Unfortunately, this upsurge did not last. During the 11th century, the eastern Empire was again on the verge of collapse. It was the Emperor Alexius Comnenus who appealed to the Pope in Rome to send troops to help him against the Seljuk Turks who had conquered Palestine. But the First Crusade which arrived at the gates of Constantinople was not at all what Alexius had expected, or what he wanted. He wanted a mercenary army which would do his bidding, not a force of self-seeking volunteers.

The Crusaders eventually turned to attacking the Empire itself. The Fourth Crusade (1204) was diverted to Constantinople to reinstate the deposed Emperor, Isaac Angelus and his son, Alexius. But when this had been done, Alexius was not in a position to hand over the huge sum of money that he had promised in payment, and the waiting Crusaders, growing restive, stormed and took the city and committed appalling barbarities.

A western Emperor sat on the Byzantine imperial throne for 50 years after the taking of Constantinople. Then it was recaptured by Michael Palaelogus in the name of the Byzantine aristocracy. But the Empire never fully recovered from the shock of the western attack and, although it survived for nearly 200 years, it was never more than a shadow of its former self.

At the end of the 13th century, the Empire had to face the hostility of two formidable enemies: the Ottoman Turks in Asia, and the Serbs in the Balkan peninsula. It must have been with intense relief that the Empire witnessed the defeat of the Serbs by the Ottomans in 1389, and the annihilation of the great Ottoman army by the Mongols under Tamerlane in 1402.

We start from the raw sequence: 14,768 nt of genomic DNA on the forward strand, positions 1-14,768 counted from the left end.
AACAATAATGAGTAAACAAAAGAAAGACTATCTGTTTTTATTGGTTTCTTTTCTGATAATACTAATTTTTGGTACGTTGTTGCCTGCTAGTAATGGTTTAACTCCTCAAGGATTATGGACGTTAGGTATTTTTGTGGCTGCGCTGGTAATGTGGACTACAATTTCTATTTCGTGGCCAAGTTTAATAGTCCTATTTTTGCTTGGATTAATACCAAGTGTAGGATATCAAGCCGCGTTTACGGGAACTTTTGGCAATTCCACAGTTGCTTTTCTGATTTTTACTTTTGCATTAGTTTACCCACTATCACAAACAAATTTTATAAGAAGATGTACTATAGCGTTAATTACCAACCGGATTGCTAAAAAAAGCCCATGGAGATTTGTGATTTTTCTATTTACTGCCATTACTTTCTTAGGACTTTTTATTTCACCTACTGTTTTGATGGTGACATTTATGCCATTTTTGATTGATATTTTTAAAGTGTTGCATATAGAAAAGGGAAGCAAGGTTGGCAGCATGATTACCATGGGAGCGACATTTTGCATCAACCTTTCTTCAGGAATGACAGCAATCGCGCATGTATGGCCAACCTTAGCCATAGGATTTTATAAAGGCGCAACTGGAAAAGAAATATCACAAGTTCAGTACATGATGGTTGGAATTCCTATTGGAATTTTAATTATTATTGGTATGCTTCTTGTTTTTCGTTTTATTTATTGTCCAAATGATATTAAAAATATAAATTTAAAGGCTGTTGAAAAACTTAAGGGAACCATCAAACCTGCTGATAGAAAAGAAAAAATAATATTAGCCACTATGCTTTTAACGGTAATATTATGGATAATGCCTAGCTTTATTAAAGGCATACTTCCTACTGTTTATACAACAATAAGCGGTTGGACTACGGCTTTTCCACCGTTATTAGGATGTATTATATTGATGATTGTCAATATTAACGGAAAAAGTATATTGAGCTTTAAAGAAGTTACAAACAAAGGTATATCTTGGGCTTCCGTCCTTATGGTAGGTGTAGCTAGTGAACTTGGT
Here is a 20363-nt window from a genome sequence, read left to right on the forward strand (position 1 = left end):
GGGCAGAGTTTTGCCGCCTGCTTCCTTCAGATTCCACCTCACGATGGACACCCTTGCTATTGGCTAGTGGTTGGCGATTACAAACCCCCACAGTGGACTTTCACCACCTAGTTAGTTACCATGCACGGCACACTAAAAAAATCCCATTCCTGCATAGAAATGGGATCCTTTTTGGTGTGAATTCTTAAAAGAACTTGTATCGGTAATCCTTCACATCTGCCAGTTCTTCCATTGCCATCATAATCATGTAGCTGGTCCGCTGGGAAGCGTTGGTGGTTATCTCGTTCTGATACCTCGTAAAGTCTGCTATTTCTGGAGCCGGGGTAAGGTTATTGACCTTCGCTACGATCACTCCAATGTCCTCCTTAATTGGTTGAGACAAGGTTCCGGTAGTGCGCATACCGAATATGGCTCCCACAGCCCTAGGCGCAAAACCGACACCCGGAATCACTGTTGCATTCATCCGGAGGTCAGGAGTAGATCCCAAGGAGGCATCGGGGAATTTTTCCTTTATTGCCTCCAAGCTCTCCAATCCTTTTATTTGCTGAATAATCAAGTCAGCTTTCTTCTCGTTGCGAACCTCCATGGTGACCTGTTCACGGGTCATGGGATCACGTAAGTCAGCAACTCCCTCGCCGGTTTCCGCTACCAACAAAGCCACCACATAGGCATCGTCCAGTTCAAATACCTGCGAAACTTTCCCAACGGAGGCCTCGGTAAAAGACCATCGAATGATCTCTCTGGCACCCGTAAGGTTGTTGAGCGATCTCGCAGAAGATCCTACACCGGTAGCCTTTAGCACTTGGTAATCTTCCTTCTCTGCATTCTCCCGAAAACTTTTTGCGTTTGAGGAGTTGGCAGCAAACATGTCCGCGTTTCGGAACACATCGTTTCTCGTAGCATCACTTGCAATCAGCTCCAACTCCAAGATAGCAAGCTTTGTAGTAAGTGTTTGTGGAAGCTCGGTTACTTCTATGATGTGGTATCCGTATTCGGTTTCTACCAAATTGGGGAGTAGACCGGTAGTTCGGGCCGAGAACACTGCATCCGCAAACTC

Characteristically, the Empire made no constructive effort to restore its fortunes in the few years’ respite that events had given it. The Ottoman Turks did recover from their disastrous defeat and, on this occasion, it was to the Hungarians under their great soldier King, John Hunyadi, that the eastern Empire had cause to give thanks.

Hungary, menaced by the raiding sorties of the Turks, gathered an army and drove the Turks out of Serbia with such vigour that they sued for peace. Unfortunately, the Hungarian King did not pursue his advantage, but agreed to peace, and a year later, in 1444, the tables were turned and his army was defeated at Varna.

Nine years later, the stage was set at Constantinople for the final scene. In April, 1453, the Turkish ruler, Mohammed II, laid seige to the city with a land and sea force of 150,000 men. The Emperor, Constantine XI had only 8,000 men, but he was assisted by a brilliant Genoese soldier, John Justiniani.

Constantinople had never fallen before an enemy horde and some believed that it never would. But little was done to back this up.

The defence of the city was mainly in the hands of Italians, Germans and Spaniards.

The end came on the night of 29th May, 1453, when the Turkish cannon breached the wall. As dawn broke, the last of the Roman Emperors died the death of a hero in battle, and the Turks took the imperial city.